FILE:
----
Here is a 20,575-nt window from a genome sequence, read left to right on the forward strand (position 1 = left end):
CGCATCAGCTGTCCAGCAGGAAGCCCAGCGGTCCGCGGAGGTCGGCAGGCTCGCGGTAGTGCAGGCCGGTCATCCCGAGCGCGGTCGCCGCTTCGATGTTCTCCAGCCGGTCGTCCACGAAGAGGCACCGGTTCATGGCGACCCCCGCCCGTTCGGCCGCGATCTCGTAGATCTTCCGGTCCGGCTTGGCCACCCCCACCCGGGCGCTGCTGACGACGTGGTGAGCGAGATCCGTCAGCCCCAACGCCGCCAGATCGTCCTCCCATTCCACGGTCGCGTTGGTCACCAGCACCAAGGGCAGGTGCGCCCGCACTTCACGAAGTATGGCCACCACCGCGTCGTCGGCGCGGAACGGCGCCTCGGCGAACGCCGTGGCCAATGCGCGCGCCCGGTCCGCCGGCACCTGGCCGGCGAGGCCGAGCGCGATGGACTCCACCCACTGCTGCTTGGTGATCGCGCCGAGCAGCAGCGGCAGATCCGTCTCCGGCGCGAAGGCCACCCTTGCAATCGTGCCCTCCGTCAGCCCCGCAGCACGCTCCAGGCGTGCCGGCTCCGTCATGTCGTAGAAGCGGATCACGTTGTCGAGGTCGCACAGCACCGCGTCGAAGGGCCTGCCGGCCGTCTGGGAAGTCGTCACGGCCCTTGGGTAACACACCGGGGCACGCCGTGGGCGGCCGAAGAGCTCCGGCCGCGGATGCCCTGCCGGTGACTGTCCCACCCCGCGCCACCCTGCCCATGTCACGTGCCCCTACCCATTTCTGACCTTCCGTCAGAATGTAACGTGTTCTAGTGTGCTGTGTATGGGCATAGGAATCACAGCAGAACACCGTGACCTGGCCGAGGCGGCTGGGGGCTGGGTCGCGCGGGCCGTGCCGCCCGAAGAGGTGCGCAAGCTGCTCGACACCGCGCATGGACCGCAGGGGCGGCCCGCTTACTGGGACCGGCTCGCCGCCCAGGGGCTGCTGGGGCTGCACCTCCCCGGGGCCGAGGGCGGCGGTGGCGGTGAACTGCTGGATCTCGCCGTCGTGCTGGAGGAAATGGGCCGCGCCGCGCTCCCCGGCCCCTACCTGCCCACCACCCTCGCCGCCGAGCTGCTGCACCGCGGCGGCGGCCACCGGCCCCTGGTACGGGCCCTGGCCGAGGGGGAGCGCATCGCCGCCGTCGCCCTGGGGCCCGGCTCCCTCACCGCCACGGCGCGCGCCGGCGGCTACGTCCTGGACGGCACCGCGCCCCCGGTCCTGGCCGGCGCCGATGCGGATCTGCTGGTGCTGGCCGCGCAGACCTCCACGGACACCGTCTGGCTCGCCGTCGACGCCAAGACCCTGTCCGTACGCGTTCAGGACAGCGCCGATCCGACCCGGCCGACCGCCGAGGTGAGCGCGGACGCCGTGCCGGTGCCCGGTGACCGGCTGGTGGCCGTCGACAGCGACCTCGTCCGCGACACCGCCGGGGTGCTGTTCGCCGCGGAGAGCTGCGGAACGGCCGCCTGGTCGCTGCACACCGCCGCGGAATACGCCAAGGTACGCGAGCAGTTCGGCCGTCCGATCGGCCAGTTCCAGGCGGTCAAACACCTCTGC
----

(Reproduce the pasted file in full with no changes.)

Here is a 20,575-nt window from a genome sequence, read left to right on the forward strand (position 1 = left end):
CGCATCAGCTGTCCAGCAGGAAGCCCAGCGGTCCGCGGAGGTCGGCAGGCTCGCGGTAGTGCAGGCCGGTCATCCCGAGCGCGGTCGCCGCTTCGATGTTCTCCAGCCGGTCGTCCACGAAGAGGCACCGGTTCATGGCGACCCCCGCCCGTTCGGCCGCGATCTCGTAGATCTTCCGGTCCGGCTTGGCCACCCCCACCCGGGCGCTGCTGACGACGTGGTGAGCGAGATCCGTCAGCCCCAACGCCGCCAGATCGTCCTCCCATTCCACGGTCGCGTTGGTCACCAGCACCAAGGGCAGGTGCGCCCGCACTTCACGAAGTATGGCCACCACCGCGTCGTCGGCGCGGAACGGCGCCTCGGCGAACGCCGTGGCCAATGCGCGCGCCCGGTCCGCCGGCACCTGGCCGGCGAGGCCGAGCGCGATGGACTCCACCCACTGCTGCTTGGTGATCGCGCCGAGCAGCAGCGGCAGATCCGTCTCCGGCGCGAAGGCCACCCTTGCAATCGTGCCCTCCGTCAGCCCCGCAGCACGCTCCAGGCGTGCCGGCTCCGTCATGTCGTAGAAGCGGATCACGTTGTCGAGGTCGCACAGCACCGCGTCGAAGGGCCTGCCGGCCGTCTGGGAAGTCGTCACGGCCCTTGGGTAACACACCGGGGCACGCCGTGGGCGGCCGAAGAGCTCCGGCCGCGGATGCCCTGCCGGTGACTGTCCCACCCCGCGCCACCCTGCCCATGTCACGTGCCCCTACCCATTTCTGACCTTCCGTCAGAATGTAACGTGTTCTAGTGTGCTGTGTATGGGCATAGGAATCACAGCAGAACACCGTGACCTGGCCGAGGCGGCTGGGGGCTGGGTCGCGCGGGCCGTGCCGCCCGAAGAGGTGCGCAAGCTGCTCGACACCGCGCATGGACCGCAGGGGCGGCCCGCTTACTGGGACCGGCTCGCCGCCCAGGGGCTGCTGGGGCTGCACCTCCCCGGGGCCGAGGGCGGCGGTGGCGGTGAACTGCTGGATCTCGCCGTCGTGCTGGAGGAAATGGGCCGCGCCGCGCTCCCCGGCCCCTACCTGCCCACCACCCTCGCCGCCGAGCTGCTGCACCGCGGCGGCGGCCACCGGCCCCTGGTACGGGCCCTGGCCGAGGGGGAGCGCATCGCCGCCGTCGCCCTGGGGCCCGGCTCCCTCACCGCCACGGCGCGCGCCGGCGGCTACGTCCTGGACGGCACCGCGCCCCCGGTCCTGGCCGGCGCCGATGCGGATCTGCTGGTGCTGGCCGCGCAGACCTCCACGGACACCGTCTGGCTCGCCGTCGACGCCAAGACCCTGTCCGTACGCGTTCAGGACAGCGCCGATCCGACCCGGCCGACCGCCGAGGTGAGCGCGGACGCCGTGCCGGTGCCCGGTGACCGGCTGGTGGCCGTCGACAGCGACCTCGTCCGCGACACCGCCGGGGTGCTGTTCGCCGCGGAGAGCTGCGGAACGGCCGCCTGGTCGCTGCACACCGCCGCGGAATACGCCAAGGTACGCGAGCAGTTCGGCCGTCCGATCGGCCAGTTCCAGGCGGTCAAACACCTCTGC